|| An interpreted programming or script
language from Netscape. It
is somewhat similar in capability to Microsoft's Visual Basic and
Perl. In general, script languages
are easier and faster to code in than more structured, compiled languages.
Script languages generally take longer to process than compiled languages,
in HTML pages and
interpreted by the web
browser (or client).
formatted date on a web
page, cause a linked-to page to appear in a pop-up window, or
cause text or a graphic image to change during a mouse rollover.
||The essential center of a computer's operating
system, the core that provides basic services for all other parts
of the operating system. The kernel can be contrasted with the shell,
the outermost part of an operating system that interacts with user
commands. Because the code that makes up the kernel is needed continuously,
it is usually loaded into computer storage in an area that is protected
so that it will not be overlaid with other, less frequently used parts
of the operating system.
|| (KB) - 1024 (210) bytes.
|| (Local Area Network) - A computer network
limited to the immediate area, such as a building or a floor of a
|| A phone line that is leased (rented) for exclusive
(24-hours-a-day, 7-days-a-week) use from one location to another.
The highest speed data connections use leased lines.
||(1) A selectable connection from one word, picture,
or information object to another using hypertext.
In a multimedia
environment such as the World
Wide Web, such objects can include sound and motion video sequences.
The most common form of link is the highlighted word or picture that
can be selected by the user (with a mouse or in some other fashion),
resulting in the immediate delivery and view of another file. The
highlighted object is referred to as an anchor. The anchor reference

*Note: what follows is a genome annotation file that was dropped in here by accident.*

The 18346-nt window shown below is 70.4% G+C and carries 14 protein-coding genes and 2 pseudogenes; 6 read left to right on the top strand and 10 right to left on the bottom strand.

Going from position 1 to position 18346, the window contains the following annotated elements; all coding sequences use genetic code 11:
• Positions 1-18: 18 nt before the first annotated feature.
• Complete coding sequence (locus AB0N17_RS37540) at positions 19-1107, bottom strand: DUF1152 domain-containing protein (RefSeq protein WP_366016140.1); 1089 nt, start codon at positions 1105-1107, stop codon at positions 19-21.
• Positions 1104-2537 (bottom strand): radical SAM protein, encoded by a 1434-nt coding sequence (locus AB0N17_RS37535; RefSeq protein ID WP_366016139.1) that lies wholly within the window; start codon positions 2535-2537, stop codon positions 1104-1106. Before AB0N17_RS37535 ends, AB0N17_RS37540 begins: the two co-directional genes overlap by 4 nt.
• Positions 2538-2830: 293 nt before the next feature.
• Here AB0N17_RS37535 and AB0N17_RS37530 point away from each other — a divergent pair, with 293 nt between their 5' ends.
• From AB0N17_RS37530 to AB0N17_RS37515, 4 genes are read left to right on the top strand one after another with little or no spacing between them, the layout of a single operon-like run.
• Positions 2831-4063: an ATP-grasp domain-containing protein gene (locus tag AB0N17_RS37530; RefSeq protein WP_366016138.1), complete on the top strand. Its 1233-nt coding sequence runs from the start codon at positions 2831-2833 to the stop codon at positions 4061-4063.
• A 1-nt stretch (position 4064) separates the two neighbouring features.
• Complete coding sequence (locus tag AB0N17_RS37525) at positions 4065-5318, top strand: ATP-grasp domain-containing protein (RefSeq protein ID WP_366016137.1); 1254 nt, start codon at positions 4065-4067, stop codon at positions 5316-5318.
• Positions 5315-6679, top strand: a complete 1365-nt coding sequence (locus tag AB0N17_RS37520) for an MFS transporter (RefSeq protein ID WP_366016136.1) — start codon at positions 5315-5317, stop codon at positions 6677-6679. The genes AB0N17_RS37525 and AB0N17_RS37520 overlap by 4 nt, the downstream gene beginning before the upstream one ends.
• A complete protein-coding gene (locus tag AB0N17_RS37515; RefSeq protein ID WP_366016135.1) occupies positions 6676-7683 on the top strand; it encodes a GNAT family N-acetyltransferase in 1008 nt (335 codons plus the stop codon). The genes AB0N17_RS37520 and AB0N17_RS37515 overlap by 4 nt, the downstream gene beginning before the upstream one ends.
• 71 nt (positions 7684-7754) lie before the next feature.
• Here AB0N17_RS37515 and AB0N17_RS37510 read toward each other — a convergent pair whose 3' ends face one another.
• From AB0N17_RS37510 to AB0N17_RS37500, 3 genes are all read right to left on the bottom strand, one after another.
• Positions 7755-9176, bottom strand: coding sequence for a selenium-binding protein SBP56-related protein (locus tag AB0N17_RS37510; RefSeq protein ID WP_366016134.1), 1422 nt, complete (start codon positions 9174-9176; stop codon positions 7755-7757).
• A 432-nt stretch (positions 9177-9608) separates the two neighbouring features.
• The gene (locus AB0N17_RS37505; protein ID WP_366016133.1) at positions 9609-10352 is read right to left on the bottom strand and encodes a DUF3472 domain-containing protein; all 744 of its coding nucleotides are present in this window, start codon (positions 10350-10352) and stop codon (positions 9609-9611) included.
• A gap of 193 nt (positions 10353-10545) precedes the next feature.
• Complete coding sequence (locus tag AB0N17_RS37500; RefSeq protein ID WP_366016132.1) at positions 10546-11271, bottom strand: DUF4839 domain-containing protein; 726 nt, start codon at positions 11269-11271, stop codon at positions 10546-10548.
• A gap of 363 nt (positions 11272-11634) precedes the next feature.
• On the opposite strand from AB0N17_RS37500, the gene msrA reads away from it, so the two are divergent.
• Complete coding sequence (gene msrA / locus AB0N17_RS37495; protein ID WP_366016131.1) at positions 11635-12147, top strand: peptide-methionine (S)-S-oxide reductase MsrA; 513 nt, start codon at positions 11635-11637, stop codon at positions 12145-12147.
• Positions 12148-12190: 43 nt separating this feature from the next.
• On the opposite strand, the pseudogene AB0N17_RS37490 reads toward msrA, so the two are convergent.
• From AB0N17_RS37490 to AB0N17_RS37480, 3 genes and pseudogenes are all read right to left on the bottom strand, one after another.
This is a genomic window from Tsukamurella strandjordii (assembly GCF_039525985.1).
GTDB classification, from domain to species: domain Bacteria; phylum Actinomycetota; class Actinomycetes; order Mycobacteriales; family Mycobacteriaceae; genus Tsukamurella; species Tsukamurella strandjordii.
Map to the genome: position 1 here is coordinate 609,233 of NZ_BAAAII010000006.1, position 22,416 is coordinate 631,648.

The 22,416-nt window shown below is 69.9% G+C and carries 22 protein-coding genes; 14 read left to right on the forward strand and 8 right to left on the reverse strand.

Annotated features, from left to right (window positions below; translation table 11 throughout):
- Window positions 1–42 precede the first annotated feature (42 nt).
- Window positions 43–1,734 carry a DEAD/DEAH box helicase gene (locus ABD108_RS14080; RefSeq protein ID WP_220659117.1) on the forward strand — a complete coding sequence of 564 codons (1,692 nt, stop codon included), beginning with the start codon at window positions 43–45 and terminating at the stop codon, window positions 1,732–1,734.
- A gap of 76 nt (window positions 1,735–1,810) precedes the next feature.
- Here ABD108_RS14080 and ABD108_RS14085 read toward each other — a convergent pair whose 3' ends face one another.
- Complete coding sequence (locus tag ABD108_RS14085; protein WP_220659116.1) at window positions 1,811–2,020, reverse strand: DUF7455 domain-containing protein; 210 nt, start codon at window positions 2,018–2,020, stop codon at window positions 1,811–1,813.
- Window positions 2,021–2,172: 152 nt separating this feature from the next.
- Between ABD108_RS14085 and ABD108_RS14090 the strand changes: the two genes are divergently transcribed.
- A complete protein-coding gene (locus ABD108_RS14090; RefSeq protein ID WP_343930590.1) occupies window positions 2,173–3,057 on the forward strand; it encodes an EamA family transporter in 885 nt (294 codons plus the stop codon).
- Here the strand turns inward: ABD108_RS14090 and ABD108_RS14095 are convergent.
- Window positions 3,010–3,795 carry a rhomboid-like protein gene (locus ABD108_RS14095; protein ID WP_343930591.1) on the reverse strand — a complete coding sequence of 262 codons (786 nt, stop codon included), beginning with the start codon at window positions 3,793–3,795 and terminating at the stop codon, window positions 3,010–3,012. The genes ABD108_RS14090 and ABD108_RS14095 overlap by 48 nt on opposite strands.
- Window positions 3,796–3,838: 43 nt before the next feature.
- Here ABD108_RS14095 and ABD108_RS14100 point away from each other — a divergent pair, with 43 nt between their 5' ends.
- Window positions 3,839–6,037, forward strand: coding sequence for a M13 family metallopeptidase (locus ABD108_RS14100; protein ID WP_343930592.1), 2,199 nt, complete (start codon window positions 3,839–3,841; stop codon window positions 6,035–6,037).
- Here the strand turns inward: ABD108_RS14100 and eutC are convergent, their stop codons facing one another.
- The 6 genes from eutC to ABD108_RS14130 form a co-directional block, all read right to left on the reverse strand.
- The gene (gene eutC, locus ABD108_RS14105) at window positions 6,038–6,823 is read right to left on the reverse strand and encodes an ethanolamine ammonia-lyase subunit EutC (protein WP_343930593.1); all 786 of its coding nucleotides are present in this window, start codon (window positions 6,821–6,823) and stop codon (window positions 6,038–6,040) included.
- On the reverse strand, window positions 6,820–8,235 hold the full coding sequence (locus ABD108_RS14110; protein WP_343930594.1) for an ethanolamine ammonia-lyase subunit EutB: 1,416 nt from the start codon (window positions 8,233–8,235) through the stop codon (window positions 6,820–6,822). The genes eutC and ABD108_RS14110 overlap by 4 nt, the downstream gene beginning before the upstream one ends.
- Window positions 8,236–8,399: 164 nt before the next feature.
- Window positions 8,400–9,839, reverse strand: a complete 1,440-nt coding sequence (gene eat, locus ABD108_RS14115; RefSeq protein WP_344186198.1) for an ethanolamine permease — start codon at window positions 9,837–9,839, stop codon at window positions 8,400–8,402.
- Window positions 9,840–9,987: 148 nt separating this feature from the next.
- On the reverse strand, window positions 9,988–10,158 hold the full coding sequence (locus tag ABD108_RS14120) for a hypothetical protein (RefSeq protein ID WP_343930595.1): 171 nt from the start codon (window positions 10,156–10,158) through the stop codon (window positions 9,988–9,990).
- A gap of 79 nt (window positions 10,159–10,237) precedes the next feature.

and the object referred to constitute a hypertext link. (2) In telecommunications,
a link is a physical (and, in some usages, a logical) connection between
||(Pronounced LIH-nuhks with a short "i") -
system that was designed to provide personal computer users with a
free or very low-cost operating
system comparable to traditional and usually more expensive UNIX
systems. Linux has a reputation as a very efficient and fast-performing
system. Linux's kernel
(the central part of the operating system) was developed by Linus
Torvalds at the University of Helsinki in Finland. Linux is a common
operating system in web
|| The account name used to gain access to a computer
|| (Megabits-per-Second or Millions of Bits-per-Second)
- A measure of bandwidth
of a telecommunications medium.
|| (MB) - 1024 kilobytes
|| A script on a web
page with a form that allows a web
site to host discussions. It is also called a web board or a forum.
(Multipurpose Internet Mail Extensions) - An extension of the original
that lets people exchange different kinds of data files on the Internet:
audio, video, images, application programs, and other kinds, as
well as the ASCII
handled in SMTP,
the original protocol. SMTP was extended so that Internet (but mainly
web) clients and
recognize and handle other kinds of data than ASCII text. As a result,
new file types were added to "mail" as a supported Internet
protocol file type.
Servers insert the MIME header at the beginning of any web transmission.
Clients use this header to select an appropriate "player"
application for the type of data the header indicates. Some of these
players are built into the web client or browser (for example, all
browser come with GIF and JPEG image players as well as the ability
to handle HTML files); other players (such as audio and video) may
need to be downloaded.
|| To maintain an exact copy of something. (1) With reference
to the Internet,
'mirror sites' are web
sites or FTP sites
that maintain exact copies of material originated at another location,
to provide more widespread access to the resource (more network
(2) With reference to computers, 'mirroring' is an arrangement where
information is written to more than one hard disk simultaneously,
so that if one disk fails, the computer keeps on working without losing
|| (MPEG 1 Audio Layer-3) - An audio compression standard,
or file type, for encoding sounds (commonly music). The resultant
file maintains nearly the original quality but is only about 5% of
the original file size. The file suffix is '.mp3'.
|| Microsoft® Access is probably the most common database
program in the world since it comes bundled in Microsoft Office.
|| High-end performance database
application for Windows®
NT and Windows 2000 servers,
for large and complicated back-end integration of database files.
||More than one concurrent presentation medium (for example,
on a web site).